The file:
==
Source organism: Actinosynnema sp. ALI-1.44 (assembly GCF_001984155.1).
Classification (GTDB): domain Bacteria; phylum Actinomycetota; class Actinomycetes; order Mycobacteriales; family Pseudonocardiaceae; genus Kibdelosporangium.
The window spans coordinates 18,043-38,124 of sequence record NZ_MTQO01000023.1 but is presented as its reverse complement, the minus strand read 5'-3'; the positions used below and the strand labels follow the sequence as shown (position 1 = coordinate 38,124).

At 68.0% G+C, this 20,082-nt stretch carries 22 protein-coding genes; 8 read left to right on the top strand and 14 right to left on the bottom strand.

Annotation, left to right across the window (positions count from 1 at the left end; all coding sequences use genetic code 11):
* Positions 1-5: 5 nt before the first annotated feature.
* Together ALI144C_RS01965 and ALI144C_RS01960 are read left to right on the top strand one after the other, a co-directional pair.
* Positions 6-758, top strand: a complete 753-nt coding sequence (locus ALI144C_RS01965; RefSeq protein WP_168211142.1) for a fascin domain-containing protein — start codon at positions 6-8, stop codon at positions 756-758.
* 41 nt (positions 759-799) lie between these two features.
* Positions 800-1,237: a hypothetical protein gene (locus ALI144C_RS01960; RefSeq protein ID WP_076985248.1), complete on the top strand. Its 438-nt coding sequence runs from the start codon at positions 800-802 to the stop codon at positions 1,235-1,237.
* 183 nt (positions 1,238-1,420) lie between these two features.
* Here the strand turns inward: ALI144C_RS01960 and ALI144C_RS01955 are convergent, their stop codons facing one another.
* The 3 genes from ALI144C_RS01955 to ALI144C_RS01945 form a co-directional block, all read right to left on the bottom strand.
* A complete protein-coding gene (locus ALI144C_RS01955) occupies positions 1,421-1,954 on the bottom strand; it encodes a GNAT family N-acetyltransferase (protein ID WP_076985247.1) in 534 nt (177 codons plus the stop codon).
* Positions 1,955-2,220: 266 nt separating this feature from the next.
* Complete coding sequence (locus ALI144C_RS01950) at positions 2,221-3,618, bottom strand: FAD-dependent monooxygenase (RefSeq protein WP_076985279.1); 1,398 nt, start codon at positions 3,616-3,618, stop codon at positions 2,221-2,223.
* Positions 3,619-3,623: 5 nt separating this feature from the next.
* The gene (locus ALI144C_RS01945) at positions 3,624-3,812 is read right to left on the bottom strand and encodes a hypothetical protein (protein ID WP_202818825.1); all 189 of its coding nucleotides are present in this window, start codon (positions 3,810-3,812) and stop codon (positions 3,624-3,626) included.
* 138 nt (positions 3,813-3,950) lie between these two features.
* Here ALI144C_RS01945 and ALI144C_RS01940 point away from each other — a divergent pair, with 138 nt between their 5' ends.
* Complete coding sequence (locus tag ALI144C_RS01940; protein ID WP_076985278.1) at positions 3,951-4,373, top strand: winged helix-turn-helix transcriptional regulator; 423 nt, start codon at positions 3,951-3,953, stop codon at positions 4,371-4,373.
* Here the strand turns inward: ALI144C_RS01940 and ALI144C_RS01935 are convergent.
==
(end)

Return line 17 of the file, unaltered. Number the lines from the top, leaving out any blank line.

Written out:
* Positions 3,619-3,623: 5 nt separating this feature from the next.